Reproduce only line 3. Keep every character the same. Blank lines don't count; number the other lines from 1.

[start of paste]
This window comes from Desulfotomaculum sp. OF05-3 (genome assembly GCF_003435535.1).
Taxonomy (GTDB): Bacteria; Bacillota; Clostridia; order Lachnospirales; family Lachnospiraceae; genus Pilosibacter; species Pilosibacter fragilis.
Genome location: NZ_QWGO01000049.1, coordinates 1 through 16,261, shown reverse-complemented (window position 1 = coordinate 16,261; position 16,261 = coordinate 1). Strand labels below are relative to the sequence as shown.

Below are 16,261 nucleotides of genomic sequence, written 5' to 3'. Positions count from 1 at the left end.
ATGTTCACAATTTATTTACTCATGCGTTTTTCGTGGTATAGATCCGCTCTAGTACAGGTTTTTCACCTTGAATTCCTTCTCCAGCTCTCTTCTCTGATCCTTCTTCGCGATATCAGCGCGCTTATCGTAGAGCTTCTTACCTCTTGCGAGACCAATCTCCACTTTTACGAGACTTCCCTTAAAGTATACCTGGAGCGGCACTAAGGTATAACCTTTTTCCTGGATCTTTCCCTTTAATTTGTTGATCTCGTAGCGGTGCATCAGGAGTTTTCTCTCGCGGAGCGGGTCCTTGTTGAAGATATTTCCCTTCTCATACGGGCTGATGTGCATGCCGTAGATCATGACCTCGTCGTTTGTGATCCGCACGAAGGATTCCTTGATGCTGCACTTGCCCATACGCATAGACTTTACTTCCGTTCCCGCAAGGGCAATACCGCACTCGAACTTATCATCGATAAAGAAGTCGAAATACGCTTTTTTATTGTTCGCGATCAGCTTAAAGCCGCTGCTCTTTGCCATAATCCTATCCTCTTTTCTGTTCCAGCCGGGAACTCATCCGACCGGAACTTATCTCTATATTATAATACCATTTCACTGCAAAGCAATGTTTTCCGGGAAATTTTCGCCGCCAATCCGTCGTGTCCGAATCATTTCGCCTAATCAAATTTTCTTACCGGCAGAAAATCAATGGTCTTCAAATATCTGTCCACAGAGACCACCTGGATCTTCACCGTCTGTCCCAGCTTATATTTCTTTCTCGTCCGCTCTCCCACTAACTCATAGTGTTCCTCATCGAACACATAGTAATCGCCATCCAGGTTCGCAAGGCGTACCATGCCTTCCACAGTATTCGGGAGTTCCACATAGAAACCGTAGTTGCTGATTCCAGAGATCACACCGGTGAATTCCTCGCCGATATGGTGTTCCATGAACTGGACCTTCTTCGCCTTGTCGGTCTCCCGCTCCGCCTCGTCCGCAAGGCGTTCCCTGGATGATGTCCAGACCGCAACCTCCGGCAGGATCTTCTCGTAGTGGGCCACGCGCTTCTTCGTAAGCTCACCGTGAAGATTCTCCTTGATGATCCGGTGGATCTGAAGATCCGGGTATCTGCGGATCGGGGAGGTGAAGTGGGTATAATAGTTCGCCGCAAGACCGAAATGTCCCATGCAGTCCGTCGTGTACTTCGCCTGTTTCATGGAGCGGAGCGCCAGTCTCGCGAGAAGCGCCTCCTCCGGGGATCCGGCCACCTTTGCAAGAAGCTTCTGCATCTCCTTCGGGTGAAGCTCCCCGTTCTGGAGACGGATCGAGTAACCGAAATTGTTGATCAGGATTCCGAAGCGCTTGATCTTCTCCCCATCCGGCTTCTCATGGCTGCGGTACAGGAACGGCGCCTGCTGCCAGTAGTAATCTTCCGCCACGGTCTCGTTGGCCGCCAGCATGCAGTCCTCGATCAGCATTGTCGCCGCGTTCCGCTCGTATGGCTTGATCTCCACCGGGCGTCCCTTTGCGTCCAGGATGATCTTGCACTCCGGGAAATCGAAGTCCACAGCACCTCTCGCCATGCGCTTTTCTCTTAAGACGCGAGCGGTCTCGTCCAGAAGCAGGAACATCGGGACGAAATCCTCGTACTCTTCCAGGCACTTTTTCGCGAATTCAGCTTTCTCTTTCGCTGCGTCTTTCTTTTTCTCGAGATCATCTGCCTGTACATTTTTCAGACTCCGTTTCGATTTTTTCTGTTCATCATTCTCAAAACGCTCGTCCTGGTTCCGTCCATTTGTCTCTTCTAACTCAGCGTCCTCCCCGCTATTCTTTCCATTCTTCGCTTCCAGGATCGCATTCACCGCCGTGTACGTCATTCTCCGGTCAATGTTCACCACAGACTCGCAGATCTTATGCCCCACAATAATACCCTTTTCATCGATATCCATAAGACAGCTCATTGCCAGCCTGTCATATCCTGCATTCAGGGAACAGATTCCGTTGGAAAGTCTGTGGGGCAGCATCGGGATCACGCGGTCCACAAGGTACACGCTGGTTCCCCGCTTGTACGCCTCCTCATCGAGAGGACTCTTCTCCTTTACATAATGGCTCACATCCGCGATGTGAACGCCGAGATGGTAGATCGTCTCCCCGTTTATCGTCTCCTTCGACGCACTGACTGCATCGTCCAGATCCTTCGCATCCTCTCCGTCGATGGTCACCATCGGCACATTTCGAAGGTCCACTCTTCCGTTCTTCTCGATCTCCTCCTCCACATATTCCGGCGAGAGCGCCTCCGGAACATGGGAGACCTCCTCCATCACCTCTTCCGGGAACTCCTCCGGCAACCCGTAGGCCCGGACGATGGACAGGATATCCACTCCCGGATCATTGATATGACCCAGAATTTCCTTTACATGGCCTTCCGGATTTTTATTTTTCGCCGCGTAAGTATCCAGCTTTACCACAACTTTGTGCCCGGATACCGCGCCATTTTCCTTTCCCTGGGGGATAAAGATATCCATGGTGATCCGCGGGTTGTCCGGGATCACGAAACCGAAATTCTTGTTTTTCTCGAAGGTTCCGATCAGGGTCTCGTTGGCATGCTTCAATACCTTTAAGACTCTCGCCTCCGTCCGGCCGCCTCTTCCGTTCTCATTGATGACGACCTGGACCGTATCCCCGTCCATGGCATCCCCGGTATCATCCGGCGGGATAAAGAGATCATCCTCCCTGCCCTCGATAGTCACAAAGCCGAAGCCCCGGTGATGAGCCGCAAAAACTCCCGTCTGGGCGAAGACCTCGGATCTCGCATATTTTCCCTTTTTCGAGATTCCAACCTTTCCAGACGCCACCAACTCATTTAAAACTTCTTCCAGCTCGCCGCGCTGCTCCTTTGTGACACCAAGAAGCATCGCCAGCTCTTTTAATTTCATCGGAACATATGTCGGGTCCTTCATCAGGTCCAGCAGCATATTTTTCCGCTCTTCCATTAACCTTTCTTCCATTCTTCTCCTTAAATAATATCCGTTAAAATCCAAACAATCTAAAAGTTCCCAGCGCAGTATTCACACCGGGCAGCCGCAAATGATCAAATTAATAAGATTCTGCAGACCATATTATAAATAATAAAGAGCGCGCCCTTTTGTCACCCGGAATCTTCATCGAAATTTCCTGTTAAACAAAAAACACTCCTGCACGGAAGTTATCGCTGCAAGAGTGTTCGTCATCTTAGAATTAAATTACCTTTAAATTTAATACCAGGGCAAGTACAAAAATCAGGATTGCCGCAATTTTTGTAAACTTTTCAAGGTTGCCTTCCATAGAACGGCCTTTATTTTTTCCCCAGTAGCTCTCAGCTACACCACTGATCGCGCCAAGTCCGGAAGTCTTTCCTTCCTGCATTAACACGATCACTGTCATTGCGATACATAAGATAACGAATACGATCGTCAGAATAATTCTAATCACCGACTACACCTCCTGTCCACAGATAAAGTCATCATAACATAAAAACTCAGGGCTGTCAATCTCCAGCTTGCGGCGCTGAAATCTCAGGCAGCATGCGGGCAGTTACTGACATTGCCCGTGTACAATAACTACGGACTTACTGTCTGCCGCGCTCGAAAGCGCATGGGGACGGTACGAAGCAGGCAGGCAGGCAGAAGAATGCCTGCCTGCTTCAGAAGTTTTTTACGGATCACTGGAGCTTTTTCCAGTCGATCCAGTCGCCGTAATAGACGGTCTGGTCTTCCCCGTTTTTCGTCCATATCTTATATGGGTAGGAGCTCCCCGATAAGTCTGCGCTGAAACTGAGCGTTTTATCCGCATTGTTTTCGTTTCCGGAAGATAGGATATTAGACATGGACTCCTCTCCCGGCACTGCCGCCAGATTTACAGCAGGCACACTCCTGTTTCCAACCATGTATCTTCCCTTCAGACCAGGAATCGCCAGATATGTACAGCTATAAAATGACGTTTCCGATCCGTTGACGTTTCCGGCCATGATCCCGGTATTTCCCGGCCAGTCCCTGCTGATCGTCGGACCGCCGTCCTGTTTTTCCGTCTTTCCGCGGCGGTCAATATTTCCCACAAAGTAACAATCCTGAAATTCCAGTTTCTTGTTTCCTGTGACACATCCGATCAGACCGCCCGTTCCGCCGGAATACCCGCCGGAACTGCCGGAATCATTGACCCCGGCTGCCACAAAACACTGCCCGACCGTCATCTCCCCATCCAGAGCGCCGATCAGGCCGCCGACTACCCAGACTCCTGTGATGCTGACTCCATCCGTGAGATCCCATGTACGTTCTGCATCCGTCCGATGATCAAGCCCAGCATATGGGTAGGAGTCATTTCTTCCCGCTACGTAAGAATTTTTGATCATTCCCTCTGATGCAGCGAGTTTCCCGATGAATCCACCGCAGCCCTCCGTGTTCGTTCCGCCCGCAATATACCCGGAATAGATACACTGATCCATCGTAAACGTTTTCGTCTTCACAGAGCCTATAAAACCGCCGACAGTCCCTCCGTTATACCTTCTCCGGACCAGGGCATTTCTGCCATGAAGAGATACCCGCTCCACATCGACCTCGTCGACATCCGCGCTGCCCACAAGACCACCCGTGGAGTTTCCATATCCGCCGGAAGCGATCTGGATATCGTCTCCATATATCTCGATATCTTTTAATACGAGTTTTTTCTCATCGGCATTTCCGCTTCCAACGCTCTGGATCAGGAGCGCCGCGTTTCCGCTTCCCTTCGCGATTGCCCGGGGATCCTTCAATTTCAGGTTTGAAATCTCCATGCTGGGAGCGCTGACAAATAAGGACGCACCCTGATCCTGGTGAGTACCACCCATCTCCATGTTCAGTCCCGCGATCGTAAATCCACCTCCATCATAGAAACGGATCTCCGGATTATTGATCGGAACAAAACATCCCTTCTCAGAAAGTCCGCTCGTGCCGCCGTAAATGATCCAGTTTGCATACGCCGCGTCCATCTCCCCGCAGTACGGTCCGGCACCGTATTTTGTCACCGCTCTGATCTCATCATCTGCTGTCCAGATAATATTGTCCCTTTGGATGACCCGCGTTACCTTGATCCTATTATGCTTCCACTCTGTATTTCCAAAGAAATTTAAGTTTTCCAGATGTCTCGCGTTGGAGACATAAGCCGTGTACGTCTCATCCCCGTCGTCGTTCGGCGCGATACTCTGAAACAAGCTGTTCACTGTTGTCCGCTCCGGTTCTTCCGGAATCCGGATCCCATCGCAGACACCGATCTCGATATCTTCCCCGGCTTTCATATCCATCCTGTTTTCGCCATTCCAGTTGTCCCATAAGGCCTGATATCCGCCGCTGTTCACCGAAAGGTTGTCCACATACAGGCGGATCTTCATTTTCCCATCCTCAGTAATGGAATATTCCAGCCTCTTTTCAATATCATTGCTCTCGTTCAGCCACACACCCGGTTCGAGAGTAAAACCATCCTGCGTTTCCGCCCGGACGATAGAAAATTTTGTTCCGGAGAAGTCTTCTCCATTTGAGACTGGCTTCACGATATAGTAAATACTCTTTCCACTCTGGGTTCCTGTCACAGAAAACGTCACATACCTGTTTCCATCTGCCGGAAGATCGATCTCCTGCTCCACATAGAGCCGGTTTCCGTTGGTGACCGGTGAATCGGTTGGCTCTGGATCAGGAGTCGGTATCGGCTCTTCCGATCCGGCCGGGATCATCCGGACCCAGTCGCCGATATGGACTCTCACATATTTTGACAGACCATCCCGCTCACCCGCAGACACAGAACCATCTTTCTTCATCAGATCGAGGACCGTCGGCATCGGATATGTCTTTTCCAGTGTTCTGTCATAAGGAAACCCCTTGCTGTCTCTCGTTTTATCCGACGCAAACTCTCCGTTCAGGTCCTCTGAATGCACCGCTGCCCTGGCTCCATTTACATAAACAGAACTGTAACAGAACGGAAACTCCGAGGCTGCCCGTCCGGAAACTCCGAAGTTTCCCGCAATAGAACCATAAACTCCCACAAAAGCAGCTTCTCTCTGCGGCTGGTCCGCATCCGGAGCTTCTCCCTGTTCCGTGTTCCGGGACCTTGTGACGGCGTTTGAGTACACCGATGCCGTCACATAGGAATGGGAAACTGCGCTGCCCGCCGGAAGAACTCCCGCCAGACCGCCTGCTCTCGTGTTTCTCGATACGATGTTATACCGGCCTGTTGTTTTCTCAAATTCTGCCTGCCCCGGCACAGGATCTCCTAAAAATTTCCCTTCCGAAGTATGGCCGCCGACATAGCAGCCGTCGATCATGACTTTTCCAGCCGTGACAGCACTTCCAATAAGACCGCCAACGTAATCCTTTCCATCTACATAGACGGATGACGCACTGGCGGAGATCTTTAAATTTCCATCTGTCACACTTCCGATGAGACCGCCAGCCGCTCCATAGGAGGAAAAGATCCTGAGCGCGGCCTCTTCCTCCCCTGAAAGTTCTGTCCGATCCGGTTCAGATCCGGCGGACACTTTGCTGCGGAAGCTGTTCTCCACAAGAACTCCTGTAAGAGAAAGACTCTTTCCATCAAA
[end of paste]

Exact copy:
Genome location: NZ_QWGO01000049.1, coordinates 1 through 16,261, shown reverse-complemented (window position 1 = coordinate 16,261; position 16,261 = coordinate 1). Strand labels below are relative to the sequence as shown.